hike blog

live presentation!

If you don’t risk anything, you risk even more.

Erica Jong

Te Araroa, New Zealand’s Long Pathway

Friday, April 23 4:00 CST


“virtual” presentation by Midwest Mountaineering

What motivates a middle-aged woman to brave extreme weather, precarious river crossings, swarms of sandflies and epic mud?  Breathtaking scenery and a renewed sense of wonder!

Join me online for stories and images of this spectacular solo tramp of New Zealand’s 3,000 kilometer “Long Pathway,” Te Araroa.

*Also available on YouTube after the live presentation.

hike blog

TA Day 54, Hipango Park to Whanganui, (30 km) + 7 km

I wake up to a five-note song, a slight variation on Gershwin’s first prelude. I answer with the second line, but I’m utterly ignored. The moon was bright as I slept on soft grassy comfort. We both awoke to a weird creaking in the shelter, but neither bothered to investigate.

Rain seems to be a thing of the past – for now. The dock has stairs, so loading is expected to be manageable. The question is if high tide might fight us as we paddle into town.

hike blog

TA Day 49, Katieke War Moument to Whakahoro – 24 km

A curious calf comes to say hello near my camp spot at Whakahora.
A curious calf comes to say hello near my camp spot at Whakahoro.

The day opens with low hanging mist. I have to put on rain gear to pack the tent, studying the little coffin shaped dry spot in the grass that was my warm body a few moments ago. It’s a modest day’s walk, so I have plenty of time to dry my gear before packing it away on the canoe trip. I will stay in huts along the way. A small luxury, but if the day is dumping rain, it will be well worth it.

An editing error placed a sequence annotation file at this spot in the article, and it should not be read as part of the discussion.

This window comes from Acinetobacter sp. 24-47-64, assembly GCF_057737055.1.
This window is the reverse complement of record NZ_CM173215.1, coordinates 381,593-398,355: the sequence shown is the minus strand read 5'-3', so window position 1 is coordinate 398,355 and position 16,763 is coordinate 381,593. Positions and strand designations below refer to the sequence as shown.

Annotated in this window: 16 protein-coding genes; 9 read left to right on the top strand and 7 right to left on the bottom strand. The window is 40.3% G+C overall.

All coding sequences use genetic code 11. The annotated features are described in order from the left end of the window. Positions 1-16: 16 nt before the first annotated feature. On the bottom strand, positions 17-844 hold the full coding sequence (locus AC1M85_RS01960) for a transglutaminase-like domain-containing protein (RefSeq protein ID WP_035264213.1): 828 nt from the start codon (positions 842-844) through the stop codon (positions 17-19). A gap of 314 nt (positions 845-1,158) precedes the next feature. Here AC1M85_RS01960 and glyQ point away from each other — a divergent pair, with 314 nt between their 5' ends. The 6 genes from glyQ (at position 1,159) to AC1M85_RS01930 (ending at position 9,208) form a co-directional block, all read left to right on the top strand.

The path today is a country road doubling as a cycle path. You know you’re in farm country when you come across a jug in the middle of the road with ‘stock’ scrawled on it. I pass a barn and the shearing is on, hits of the ‘90s this time, backbeat pumping incongruously against the pastoral backdrop.

The mailbox says it all.
The mailbox says it all.
The road follows the Retaruke River all the way to where it joins with the Whanganui.
The road follows the Retaruke River all the way to where it joins with the Whanganui.
Likely the best way to slow down motorists on a farm road.
Likely the best way to slow down motorists on a farm road.

I look down a steep gorge to rapids on the Retaruke River just as a truck passes me with four red canoes, Johno, Karen’s son who made fun of me for being a “nudist,” at the wheel heading to Whakahoro. Those are ours!